The foot is in a permanent flat foot position; there is no arch in the foot with or without weight. This can happen when two bones in the rear of the foot fuse together, rendering the joint immobile. Fixed flatfeet can be the cause of injury or infection, however most often it is a condition you are born with. The most common forms of rigid flatfeet are taloalcaneal coalition and calcaneonavicular coalition.


Another cause of flatfeet is accessory navicular. This happens when there is an extra piece of bone or cartilage just above the arch on the inside of the foot. Accessory navicular can affect the mechanics of the posterior tibal tendon (the tendon that supports the arch), resulting in flatfeet. Read more about accessory navicular here. Insert link here


Pediatric Flatfoot Treatment

If your child is experiencing chronic pain, or having a hard time running due to flatfloot, then your foot and ankle specialist may recommend treatment. There are a few different treatment options, depending on the severity of the condition.


Non-invasive treatment options

Children’s feet can grow quickly and mature at a pace all their own. For mild cases of pediatric flatfoot, it may be best to treat the condition with conservative measures. The goal of treatment is to stabilize the heel position so that the joints aren’t irritated.

  • Stretching exercises. Your child’s foot and ankle specialist can demonstrate some stretching exercises that your child can perform regularly at home.
  • Insoles or custom orthotics. This is a conservative, non-invasive form of treatment that provides support for the arch about brings the heel into alignment while your child is walking or playing. The orthotic support can relieve pain, strain, and muscle fatigue and improve the mechanics of your child’s gait to avoid further problems. An over-the-counter device such as a UCBL insert can assist in stabilizing the heel position.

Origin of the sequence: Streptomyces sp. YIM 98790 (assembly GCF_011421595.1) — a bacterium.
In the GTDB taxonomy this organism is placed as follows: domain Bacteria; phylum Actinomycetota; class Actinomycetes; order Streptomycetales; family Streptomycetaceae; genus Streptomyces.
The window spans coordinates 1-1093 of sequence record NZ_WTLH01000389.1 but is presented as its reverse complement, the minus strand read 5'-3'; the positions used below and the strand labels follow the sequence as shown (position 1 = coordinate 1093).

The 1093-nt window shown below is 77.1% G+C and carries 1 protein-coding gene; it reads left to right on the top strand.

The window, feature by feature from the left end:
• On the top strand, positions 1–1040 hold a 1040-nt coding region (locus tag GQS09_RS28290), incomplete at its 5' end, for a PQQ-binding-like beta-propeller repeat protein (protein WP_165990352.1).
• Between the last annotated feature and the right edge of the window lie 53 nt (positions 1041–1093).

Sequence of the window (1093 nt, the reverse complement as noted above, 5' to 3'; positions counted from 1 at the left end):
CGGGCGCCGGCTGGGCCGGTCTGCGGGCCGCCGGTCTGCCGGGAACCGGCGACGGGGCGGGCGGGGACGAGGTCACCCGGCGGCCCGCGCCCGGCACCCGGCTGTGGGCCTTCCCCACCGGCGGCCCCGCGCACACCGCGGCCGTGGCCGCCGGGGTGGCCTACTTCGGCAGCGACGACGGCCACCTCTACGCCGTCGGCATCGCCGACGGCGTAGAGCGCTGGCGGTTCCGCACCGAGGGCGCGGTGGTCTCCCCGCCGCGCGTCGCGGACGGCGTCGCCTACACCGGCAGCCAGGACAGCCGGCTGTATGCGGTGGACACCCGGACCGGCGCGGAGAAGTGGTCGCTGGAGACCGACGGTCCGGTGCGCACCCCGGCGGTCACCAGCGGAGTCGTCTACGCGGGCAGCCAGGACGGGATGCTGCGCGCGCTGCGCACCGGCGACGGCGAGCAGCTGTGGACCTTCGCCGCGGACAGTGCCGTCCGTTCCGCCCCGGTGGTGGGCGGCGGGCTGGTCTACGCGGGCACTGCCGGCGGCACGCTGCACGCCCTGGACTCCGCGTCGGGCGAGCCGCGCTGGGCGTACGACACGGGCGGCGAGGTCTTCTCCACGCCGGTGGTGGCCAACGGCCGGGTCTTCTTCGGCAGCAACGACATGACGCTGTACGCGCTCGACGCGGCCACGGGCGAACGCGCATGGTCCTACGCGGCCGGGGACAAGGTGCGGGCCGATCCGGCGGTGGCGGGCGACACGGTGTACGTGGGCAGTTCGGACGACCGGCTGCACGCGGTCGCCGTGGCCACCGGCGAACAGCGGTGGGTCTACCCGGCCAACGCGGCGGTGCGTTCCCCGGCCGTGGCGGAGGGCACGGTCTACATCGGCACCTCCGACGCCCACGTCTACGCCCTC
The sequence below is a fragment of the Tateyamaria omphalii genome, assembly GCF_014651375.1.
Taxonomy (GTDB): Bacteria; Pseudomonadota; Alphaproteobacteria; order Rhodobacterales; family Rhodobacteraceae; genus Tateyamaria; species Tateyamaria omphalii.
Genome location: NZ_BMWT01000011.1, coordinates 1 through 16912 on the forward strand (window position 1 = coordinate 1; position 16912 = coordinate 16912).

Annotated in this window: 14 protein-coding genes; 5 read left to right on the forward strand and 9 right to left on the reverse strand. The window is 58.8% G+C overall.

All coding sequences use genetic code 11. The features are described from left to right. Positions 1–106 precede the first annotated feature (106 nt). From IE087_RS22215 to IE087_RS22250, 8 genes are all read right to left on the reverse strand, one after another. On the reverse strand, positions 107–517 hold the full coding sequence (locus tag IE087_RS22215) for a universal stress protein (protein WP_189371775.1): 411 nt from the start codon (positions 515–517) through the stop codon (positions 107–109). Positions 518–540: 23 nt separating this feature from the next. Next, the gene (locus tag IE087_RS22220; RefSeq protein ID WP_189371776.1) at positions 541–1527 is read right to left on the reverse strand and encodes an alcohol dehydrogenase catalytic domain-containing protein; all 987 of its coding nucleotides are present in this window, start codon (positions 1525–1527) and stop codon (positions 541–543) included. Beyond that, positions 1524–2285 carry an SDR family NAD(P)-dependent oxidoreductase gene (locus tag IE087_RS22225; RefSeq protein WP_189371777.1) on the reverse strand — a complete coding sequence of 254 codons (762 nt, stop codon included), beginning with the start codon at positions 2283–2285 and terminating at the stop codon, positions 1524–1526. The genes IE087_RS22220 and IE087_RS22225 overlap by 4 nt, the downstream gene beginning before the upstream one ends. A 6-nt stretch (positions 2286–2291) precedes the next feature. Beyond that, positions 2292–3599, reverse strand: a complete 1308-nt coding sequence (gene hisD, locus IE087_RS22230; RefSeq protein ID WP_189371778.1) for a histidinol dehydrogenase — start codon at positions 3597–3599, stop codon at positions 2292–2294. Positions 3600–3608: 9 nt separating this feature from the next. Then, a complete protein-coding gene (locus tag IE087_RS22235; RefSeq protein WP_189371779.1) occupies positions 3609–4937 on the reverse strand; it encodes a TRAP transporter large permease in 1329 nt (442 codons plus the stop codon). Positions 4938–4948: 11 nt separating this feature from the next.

• Braces. In some severe cases, an orthotic may not provide enough support. If the child is not a good candidate for surgery, your foot and ankle specialist may provide him or her with a special brace to accommodate the foot and ankle.


Surgical Flatfoot Reconstruction

The goal of pediatric flatfoot reconstruction is to realign the foot and create in each foot a strong, stable tripod. One or a combination of these procedures may be performed:

  • An implant is inserted between the bones of the foot to prop up and support the arch, functioning as an internal orthotic.
  • The tight Achilles tendon is lengthened, relieving pain and relaxing the tension that causes arch collapse.
  • In cases of severe arch collapse, the heel bone is lengthened to correct the heel’s support of the leg.
  • The arch is surgically repositioned to establish a more stable tripod on the ground.


In the case of tarsal coalition, the flat foot position is corrected by removing the bone bridge between the two bones and realigning the bones of the foot.


Read more about flatfoot reconstruction in the Podiatry Today article: "When Pediatric Flatfoot Requires Surgery," written by UFAI's Dr. Baravarian.